Another week, another example of police spying on journalists - this time in Canada:
Rights campaigners are among those sounding the alarm over the erosion of press freedom in Canada after it emerged that police in Montreal had spent several months monitoring the phone of a journalist in order to identify his sources.
La Presse, one of Canada’s oldest and largest newspapers, said on Monday that at least 24 surveillance warrants were obtained by Montreal police to track the phone of columnist Patrick Lagacé. The warrants enabled the force’s special investigation unit to track Lagacé’s whereabouts using the GPS in his phone, as well as monitor incoming and outgoing text messages and calls.
The revelations left Lagacé shaken. “I was appalled,” he said. “I was living in the fiction that police officers wouldn’t dare do that, and in the fiction that judges were protecting journalists – and hence the public – against this type of police intrusion.”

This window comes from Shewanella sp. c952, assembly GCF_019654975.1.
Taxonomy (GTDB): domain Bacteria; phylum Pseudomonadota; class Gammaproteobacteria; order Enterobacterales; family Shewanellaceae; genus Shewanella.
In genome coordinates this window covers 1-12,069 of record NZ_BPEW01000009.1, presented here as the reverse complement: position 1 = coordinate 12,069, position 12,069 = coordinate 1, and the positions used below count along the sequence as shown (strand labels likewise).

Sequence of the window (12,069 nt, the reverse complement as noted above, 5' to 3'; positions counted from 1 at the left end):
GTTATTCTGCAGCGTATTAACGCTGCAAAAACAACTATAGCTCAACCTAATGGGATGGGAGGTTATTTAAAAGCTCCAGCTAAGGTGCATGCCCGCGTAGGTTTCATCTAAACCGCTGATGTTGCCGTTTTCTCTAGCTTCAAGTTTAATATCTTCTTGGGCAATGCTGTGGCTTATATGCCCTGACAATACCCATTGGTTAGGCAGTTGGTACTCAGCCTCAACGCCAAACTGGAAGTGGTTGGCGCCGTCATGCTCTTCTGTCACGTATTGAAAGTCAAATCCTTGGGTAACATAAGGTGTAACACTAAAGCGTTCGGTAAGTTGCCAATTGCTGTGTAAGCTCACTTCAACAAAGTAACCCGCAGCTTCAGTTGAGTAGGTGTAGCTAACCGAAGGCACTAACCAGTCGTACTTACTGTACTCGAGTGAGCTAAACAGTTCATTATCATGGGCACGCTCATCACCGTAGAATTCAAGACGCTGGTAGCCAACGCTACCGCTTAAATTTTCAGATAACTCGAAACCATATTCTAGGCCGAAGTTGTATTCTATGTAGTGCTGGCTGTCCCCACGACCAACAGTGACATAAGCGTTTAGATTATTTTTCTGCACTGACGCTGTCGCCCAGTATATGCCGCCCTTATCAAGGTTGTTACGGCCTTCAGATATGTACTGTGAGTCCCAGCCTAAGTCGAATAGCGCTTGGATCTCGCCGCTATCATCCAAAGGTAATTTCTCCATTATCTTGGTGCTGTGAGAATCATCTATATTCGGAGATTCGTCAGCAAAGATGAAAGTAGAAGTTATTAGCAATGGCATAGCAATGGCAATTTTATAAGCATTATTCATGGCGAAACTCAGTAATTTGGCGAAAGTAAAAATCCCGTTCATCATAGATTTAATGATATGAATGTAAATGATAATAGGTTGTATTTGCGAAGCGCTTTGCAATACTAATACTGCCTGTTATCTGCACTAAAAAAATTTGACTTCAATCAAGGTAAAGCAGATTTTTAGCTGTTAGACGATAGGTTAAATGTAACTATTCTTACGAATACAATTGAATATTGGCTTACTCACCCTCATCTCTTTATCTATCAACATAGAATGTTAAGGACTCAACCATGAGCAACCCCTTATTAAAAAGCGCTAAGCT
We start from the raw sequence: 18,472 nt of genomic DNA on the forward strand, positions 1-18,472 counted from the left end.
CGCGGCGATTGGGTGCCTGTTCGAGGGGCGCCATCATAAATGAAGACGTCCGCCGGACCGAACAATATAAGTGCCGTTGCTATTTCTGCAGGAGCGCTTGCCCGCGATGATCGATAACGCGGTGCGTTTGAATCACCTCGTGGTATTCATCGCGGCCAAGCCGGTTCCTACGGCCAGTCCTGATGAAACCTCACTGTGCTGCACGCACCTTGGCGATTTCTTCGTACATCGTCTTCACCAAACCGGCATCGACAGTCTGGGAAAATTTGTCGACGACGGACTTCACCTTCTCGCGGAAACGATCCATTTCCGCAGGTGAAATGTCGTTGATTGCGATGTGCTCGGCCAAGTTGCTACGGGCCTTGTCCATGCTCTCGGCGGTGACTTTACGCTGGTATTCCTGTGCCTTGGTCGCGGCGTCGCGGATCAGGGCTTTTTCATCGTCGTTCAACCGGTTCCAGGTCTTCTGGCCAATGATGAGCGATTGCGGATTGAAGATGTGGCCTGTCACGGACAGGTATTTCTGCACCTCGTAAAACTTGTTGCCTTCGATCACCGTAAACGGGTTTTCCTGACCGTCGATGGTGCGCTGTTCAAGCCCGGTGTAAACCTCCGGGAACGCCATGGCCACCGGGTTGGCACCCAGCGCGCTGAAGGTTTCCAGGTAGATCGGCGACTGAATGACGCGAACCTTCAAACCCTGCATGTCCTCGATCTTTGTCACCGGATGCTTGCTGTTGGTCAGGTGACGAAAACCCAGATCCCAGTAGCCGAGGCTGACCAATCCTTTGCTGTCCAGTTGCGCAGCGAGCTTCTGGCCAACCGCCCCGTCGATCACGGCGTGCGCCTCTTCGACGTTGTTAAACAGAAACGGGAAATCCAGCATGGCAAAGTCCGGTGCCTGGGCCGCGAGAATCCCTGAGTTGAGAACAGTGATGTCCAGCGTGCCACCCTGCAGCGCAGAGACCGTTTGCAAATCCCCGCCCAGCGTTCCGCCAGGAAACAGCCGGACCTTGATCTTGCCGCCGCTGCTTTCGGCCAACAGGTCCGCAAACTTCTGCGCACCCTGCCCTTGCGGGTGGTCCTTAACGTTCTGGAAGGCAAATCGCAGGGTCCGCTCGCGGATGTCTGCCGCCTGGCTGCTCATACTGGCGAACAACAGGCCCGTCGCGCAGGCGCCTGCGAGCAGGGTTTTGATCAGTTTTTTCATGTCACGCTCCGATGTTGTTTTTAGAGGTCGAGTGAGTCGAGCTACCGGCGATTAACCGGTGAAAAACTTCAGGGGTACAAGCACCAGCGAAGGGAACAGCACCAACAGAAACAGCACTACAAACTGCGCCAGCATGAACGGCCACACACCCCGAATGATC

Lagacé isn't alone. It turns out that Quebec police have spied on at least six other journalists (and another one today), all in an effort to uncover their sources, often for the dubious purpose of shutting down leaks. All of these cases of spying would have been judicially authorised, though as with the Hager case here there are natural questions about whether they disclosed all that they should have done in seeking the warrants. The Quebec government has set up an inquiry to try and get the issue out of the media, but the fundamental problem is that Canadian (and New Zealand) law allows this sort of spying in the first place, with no special protection for the public interest work journalists do. The solution is to write those protections into the law, rather than just relying on caselaw, to create a strong presumption against police and spy agencies interfering in the work of the media.